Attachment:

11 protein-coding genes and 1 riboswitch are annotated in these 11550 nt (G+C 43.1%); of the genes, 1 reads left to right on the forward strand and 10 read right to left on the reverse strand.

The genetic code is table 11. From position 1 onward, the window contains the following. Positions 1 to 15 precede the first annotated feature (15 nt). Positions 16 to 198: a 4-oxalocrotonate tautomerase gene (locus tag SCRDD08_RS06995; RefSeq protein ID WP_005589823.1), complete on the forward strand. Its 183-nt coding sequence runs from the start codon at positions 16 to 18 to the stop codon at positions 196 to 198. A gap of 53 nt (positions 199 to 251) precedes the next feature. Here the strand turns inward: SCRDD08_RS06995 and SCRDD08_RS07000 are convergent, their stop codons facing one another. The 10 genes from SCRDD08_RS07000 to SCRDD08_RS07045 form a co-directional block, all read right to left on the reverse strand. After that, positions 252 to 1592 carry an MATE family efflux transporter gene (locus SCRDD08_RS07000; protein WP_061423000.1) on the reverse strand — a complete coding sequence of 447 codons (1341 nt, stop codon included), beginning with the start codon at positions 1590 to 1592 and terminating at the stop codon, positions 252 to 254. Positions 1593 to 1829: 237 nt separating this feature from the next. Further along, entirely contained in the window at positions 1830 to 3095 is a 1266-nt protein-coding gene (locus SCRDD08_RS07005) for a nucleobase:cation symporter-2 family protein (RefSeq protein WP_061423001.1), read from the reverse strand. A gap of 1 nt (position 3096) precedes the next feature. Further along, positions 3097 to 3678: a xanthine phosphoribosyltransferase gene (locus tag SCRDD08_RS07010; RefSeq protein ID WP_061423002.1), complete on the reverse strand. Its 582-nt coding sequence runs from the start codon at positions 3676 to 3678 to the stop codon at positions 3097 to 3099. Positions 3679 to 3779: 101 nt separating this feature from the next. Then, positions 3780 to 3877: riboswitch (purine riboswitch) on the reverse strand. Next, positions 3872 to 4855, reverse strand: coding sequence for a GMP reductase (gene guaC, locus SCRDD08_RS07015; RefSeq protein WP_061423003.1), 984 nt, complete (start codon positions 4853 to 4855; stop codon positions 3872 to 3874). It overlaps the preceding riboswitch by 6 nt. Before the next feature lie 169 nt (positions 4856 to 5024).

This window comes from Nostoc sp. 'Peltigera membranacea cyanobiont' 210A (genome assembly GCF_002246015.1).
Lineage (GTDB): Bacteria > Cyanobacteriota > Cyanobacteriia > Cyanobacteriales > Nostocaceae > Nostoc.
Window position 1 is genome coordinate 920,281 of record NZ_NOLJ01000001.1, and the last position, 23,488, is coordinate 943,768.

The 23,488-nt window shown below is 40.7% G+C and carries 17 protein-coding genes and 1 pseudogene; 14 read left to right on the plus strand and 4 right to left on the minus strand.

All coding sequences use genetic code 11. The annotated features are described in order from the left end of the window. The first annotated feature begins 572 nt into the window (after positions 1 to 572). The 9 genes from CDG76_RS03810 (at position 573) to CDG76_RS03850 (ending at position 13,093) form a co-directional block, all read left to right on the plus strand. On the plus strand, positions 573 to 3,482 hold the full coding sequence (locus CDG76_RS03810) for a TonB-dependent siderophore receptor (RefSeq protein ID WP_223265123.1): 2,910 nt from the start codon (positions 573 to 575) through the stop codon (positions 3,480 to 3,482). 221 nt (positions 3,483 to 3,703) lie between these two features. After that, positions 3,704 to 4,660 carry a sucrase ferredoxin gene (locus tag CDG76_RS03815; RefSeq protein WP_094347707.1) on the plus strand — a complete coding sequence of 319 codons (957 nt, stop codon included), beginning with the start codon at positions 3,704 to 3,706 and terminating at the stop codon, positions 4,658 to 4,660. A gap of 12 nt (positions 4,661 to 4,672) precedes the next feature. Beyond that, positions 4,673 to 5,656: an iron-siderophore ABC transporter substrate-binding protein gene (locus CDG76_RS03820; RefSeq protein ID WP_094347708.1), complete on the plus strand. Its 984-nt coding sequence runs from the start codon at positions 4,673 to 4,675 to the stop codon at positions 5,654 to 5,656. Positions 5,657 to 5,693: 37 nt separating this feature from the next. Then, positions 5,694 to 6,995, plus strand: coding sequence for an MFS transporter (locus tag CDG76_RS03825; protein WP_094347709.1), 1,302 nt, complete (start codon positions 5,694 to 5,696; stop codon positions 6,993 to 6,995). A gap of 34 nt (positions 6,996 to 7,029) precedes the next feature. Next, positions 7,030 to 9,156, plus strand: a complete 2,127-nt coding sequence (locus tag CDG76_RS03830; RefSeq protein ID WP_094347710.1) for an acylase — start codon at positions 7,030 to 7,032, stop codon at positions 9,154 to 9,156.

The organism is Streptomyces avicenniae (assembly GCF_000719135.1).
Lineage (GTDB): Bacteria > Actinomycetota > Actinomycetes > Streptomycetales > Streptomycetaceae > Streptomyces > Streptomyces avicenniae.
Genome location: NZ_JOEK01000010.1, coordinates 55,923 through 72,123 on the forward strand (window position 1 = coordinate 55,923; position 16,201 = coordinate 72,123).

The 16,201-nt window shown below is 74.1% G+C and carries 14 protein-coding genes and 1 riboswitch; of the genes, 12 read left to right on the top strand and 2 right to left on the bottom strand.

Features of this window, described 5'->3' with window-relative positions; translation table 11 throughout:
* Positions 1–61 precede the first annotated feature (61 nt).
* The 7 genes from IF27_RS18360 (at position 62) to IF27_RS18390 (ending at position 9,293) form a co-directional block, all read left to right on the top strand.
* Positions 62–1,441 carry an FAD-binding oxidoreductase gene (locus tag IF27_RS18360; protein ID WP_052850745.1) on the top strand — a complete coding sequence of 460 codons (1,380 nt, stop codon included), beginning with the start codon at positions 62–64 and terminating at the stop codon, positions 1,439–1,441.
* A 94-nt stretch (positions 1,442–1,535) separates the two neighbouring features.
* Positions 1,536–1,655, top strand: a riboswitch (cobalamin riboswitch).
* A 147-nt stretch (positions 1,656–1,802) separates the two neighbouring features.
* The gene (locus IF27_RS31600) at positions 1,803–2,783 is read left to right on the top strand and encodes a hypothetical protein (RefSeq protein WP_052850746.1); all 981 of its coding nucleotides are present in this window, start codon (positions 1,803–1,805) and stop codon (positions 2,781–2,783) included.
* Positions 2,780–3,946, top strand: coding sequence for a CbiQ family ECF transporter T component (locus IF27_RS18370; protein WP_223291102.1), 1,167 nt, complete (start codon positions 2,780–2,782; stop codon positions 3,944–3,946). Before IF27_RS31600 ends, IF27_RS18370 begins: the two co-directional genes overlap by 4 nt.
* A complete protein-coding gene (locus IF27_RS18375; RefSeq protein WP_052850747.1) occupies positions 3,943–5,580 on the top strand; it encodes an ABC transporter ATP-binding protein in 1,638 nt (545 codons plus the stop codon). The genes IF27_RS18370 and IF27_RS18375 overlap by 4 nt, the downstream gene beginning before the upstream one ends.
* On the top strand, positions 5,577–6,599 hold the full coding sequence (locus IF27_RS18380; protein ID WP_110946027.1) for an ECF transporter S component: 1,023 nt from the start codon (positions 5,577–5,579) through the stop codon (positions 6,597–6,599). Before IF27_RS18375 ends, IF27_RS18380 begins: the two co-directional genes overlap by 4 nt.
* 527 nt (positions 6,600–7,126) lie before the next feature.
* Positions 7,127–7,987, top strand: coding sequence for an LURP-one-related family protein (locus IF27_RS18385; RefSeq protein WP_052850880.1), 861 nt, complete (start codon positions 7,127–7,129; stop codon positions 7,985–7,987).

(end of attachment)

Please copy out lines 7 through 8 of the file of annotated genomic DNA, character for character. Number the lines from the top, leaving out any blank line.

All coding sequences use genetic code 11. The annotated features are described in order from the left end of the window. The first annotated feature begins 572 nt into the window (after positions 1 to 572). The 9 genes from CDG76_RS03810 (at position 573) to CDG76_RS03850 (ending at position 13,093) form a co-directional block, all read left to right on the plus strand. On the plus strand, positions 573 to 3,482 hold the full coding sequence (locus CDG76_RS03810) for a TonB-dependent siderophore receptor (RefSeq protein ID WP_223265123.1): 2,910 nt from the start codon (positions 573 to 575) through the stop codon (positions 3,480 to 3,482). 221 nt (positions 3,483 to 3,703) lie between these two features. After that, positions 3,704 to 4,660 carry a sucrase ferredoxin gene (locus tag CDG76_RS03815; RefSeq protein WP_094347707.1) on the plus strand — a complete coding sequence of 319 codons (957 nt, stop codon included), beginning with the start codon at positions 3,704 to 3,706 and terminating at the stop codon, positions 4,658 to 4,660. A gap of 12 nt (positions 4,661 to 4,672) precedes the next feature. Beyond that, positions 4,673 to 5,656: an iron-siderophore ABC transporter substrate-binding protein gene (locus CDG76_RS03820; RefSeq protein ID WP_094347708.1), complete on the plus strand. Its 984-nt coding sequence runs from the start codon at positions 4,673 to 4,675 to the stop codon at positions 5,654 to 5,656. Positions 5,657 to 5,693: 37 nt separating this feature from the next. Then, positions 5,694 to 6,995, plus strand: coding sequence for an MFS transporter (locus tag CDG76_RS03825; protein WP_094347709.1), 1,302 nt, complete (start codon positions 5,694 to 5,696; stop codon positions 6,993 to 6,995). A gap of 34 nt (positions 6,996 to 7,029) precedes the next feature. Next, positions 7,030 to 9,156, plus strand: a complete 2,127-nt coding sequence (locus tag CDG76_RS03830; RefSeq protein ID WP_094347710.1) for an acylase — start codon at positions 7,030 to 7,032, stop codon at positions 9,154 to 9,156.

The organism is Streptomyces avicenniae (assembly GCF_000719135.1).